Horton kept busy for more than 60 years, and not just in acting -- along with his brother George he bought up property in the San Fernando Valley from the 1920s onward, eventually assembling Beleigh Acres, a 23-acre development where he lived with his mother (who passed away at age 102). His hobbies included antiques, and at the time of his death in 1970, he had a collection with an estimated value of a half million dollars. He was busy on television throughout the 1950s and '60s, not only in onscreen work but also voice-overs for commercials, and he even hosted the Westminster Kennel Club dog show at Madison Square Garden. Horton was a regular cast member on the comedy Western series F Troop, playing Roaring Chicken (also referred to as Running Chicken), the Hekawi indian tribe medicine man. But his most enduring work from the 1960s was as the narrator of "Fractured Fairy Tales," the Jay Ward-produced co-feature to Rocky & Bullwinkle, in which he was prominently billed in the opening credits of every episode. That engagement endeared him to millions of baby boomers and their parents, and his work in those cartoons continues to gain Horton new fans four decades after his death.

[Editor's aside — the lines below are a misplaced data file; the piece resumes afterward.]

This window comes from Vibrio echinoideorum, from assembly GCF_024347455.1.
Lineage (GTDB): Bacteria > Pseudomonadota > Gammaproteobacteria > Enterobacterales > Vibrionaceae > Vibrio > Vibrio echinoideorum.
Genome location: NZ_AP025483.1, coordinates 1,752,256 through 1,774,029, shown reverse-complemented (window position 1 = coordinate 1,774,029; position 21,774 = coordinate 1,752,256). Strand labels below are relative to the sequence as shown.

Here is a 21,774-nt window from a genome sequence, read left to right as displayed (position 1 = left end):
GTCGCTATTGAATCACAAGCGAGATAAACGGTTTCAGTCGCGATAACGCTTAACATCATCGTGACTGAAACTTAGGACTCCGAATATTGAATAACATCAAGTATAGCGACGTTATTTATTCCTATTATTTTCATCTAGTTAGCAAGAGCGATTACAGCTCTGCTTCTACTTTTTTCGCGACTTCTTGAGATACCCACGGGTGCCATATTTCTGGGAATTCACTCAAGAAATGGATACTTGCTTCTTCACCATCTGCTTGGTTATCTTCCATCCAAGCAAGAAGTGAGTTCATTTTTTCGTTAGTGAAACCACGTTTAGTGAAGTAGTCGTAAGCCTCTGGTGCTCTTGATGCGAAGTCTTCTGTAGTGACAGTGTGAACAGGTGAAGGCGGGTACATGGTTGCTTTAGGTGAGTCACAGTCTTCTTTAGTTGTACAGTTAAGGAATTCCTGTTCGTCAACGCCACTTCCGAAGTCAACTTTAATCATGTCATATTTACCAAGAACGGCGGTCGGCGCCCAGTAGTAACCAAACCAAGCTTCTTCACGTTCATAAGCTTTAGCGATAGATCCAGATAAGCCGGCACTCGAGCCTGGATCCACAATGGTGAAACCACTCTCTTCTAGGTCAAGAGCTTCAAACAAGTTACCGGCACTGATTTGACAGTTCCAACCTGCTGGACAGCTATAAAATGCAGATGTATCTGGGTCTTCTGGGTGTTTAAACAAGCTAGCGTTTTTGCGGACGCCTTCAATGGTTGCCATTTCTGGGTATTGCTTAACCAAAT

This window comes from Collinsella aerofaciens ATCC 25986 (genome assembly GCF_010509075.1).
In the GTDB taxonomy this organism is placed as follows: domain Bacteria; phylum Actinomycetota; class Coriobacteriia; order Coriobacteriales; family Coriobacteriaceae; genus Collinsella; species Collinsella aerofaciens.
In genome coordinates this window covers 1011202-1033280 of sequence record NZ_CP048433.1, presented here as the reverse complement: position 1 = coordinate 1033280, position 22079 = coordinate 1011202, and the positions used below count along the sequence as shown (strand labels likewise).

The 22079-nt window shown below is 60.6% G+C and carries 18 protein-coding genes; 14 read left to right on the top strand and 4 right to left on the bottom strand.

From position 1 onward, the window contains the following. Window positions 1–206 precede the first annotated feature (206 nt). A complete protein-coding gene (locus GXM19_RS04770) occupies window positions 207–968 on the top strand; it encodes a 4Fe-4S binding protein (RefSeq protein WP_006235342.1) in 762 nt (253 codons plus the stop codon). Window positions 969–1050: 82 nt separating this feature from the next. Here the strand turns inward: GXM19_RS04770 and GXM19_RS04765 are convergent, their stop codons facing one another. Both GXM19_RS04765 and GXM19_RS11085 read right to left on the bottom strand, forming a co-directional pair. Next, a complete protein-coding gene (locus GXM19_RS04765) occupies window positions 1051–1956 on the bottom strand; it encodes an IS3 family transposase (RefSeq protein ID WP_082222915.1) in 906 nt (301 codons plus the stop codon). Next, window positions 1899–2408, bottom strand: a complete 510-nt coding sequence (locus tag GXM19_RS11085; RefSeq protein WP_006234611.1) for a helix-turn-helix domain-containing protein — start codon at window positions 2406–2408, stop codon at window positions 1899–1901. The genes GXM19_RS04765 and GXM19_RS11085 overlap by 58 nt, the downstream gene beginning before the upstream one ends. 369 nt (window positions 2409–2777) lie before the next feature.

He grew frail in appearance during the 1960s, and was not averse to playing off of that reality on series such as Dennis the Menace, where he did a guest-star spot in one episode as Uncle Ned, a health-food and physical-culture fanatic. Horton never married, and shared a home later in life with his sister, Hannabelle Grant. He was hospitalized weeks before his death from cancer in September 1970, and was so busy that during that hospitalization he showed up as a guest star in two episodes of the sitcom The Governor and J.J., His final big-screen appearance was in the Bud Yorkin/Norman Lear comedy Cold Turkey, which wasn't released until the following year. ~ Bruce Eder, Rovi